The best Sauerkraut (German) or Choucroute (French, Alsace) I have ever made. It is white cabbage, thinly sliced, salted and fermented in crock barrels. Of course, these days one can buy it and the secret is to get it from a good butcher and not just a supermarket. I am normally an advocate of make-it-yourself but we cannot feed the five thousand with the quantities that would be required amounts here and I am bit fearful of it going wrong. Fermented foods add so much more complex flavours to our diet and were for a long time the only way to conserve vegetables. It’s health benefits are discovered left, right and centre. If you would like to give making it yourself, I would recommend Sandor Katz’s The Art of Fermentation.
Anyway, Sauerkraut or Choucroute garni / royale are traditional dishes in Germany and the Alsace, garnished (garni) with several smoked sausages, smoked pork belly and other meaty pieces if you want to go for the full Monty (royale) experience. On a normal day though, I would give pride of place to the Sauerkraut and add mashed potatoes and a little bit of meat. This time – did I mention the bit about the best one I have made so far? – we had smoked sausages and a thin slice of smoked pork belly to add flavour.
The secret ingredient is Griebenschmalz, rendered pork fat with herbs, onions and sometimes apples. Here is a recipe how to make it yourself, it is wonderful just on brown or grey bread. Good with drinks as well. Huh, this might be two posts in one then.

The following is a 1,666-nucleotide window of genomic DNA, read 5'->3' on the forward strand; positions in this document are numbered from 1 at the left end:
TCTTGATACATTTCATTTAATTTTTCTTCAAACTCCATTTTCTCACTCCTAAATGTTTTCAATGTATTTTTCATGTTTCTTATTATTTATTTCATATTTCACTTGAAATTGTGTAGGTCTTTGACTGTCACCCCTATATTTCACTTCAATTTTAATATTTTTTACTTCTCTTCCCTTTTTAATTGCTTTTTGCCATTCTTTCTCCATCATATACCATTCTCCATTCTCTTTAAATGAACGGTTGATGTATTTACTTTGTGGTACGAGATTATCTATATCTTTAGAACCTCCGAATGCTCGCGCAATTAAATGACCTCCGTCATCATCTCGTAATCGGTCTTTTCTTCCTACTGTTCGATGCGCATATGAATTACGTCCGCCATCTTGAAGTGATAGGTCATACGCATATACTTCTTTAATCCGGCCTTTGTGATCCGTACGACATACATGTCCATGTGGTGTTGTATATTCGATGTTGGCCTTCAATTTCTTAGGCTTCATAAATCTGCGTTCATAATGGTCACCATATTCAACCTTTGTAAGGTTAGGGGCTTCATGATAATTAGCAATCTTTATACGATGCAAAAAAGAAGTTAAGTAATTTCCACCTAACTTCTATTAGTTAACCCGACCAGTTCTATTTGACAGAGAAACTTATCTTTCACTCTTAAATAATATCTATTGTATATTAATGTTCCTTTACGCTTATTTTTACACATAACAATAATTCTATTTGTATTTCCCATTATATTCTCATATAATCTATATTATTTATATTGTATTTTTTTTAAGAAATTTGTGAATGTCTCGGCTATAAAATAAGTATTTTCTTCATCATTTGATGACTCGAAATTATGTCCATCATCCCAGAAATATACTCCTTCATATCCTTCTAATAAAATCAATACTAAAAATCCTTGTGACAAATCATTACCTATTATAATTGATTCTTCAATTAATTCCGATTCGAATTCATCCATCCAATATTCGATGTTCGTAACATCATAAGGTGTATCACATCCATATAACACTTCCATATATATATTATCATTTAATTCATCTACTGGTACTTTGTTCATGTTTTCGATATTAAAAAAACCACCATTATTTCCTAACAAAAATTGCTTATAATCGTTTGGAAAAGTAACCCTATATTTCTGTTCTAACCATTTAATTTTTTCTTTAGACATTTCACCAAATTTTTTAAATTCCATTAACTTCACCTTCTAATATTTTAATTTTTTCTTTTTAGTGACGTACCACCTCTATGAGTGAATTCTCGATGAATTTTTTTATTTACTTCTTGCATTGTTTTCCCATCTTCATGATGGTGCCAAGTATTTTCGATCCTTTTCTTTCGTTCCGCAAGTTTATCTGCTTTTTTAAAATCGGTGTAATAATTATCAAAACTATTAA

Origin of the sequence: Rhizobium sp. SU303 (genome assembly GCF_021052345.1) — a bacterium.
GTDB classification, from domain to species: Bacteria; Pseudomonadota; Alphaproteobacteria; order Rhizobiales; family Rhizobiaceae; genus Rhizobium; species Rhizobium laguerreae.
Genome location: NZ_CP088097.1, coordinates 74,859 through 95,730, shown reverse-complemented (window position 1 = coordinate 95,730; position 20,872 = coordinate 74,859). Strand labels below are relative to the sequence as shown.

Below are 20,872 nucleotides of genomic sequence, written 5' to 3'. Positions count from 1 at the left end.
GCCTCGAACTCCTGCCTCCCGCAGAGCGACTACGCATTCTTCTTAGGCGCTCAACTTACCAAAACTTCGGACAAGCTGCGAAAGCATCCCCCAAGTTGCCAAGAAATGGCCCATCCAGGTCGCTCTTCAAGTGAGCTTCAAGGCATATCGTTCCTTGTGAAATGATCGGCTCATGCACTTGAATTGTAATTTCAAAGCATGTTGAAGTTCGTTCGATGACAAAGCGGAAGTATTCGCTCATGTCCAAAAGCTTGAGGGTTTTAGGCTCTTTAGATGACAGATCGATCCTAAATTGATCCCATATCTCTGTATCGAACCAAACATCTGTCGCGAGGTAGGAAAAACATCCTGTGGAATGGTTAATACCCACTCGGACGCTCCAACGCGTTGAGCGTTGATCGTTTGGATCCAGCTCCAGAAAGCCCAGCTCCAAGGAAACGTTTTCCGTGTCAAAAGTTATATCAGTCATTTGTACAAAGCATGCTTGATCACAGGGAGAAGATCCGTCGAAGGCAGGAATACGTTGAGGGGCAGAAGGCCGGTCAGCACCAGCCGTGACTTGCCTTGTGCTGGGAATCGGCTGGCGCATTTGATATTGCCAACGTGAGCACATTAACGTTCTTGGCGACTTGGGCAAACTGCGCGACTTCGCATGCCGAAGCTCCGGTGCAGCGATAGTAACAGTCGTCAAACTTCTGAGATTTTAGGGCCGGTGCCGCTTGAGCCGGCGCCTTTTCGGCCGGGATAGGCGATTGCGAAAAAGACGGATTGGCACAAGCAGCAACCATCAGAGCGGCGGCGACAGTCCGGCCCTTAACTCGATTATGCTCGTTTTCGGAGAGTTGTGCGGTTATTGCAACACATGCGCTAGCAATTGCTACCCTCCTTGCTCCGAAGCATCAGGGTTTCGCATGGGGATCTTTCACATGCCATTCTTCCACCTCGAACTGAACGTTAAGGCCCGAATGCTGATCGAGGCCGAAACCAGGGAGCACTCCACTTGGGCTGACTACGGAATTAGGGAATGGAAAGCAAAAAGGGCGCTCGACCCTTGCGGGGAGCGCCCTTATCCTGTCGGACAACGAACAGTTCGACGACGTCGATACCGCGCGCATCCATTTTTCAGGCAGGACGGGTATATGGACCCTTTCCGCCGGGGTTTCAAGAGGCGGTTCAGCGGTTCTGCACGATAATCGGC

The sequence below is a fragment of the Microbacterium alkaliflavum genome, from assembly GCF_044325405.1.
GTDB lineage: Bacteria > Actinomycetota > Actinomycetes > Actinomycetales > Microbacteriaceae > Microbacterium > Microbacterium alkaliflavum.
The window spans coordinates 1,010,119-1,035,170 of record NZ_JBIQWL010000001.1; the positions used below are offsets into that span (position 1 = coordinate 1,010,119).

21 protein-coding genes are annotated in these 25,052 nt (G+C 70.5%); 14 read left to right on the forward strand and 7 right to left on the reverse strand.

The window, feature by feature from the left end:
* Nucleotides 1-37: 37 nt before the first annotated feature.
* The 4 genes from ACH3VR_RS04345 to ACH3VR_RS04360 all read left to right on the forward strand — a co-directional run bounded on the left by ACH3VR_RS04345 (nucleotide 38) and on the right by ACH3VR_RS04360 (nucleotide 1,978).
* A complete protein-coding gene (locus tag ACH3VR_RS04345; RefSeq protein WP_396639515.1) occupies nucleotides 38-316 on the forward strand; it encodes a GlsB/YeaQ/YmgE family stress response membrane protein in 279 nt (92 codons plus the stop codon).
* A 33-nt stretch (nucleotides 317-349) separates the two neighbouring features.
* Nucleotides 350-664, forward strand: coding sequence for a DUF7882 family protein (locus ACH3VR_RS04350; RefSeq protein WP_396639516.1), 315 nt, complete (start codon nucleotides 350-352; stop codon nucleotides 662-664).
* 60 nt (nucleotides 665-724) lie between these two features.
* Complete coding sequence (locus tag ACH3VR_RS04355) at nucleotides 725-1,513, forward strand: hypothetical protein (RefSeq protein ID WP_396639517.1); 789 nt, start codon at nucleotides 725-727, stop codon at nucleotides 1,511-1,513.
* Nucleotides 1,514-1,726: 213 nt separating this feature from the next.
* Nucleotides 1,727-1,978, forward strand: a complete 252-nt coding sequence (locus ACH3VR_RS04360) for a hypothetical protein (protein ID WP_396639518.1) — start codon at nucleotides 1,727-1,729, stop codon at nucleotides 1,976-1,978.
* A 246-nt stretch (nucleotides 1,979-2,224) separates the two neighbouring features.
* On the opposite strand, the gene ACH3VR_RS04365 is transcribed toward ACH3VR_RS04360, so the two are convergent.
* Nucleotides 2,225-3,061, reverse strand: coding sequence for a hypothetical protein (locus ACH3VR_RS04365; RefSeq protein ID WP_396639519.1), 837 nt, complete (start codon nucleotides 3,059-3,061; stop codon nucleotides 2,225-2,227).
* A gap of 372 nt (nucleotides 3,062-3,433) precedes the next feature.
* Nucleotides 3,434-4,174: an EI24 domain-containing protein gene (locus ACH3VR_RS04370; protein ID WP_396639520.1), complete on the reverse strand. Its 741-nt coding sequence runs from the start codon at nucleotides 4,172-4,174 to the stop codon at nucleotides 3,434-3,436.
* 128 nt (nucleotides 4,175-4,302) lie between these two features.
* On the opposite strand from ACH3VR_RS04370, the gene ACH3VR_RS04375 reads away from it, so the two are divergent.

Sauerkraut / Choucroute (mini) garni
enough for 4 to 6
One package of fresh raw Sauerkraut (500g or 1 lb)
1 medium yellow onion, finely chopped
3 tablespoons of Griebenschmalz or Hubertusschmalz (pork lard with herbs, browned onions and apples) or use Schmaltz
5 juniper berries
3 allspice berries
2 bay leaves
2 cups of strong vegetable broth
a little dash of white wine
one slice of smoked pork belly
4 or 6 smoked butcher sausages (depending on people)
salt & white pepper
Rinse the raw Sauerkraut under water to render a little bit of the sourness. Melt the Griebenschmalz in a pan (with a lid) and add the onions. Sauté until they are translucent, then add the Sauerkraut, juniper berries, allspice and bay leaves. Stir and pour over the broth & wine. Nestle the meats into the Sauerkraut, cover with the lid and let is simmer for at least 30 minutes. You could prepare it in advance and use it the next day or in the evening for supper, the flavour benefits from the extra time. Reheat and try for the final seasoning, add salt and white pepper.
Serve with lashings of mashed potatoes or potato purée and heaps of strong German or Dijon mustard.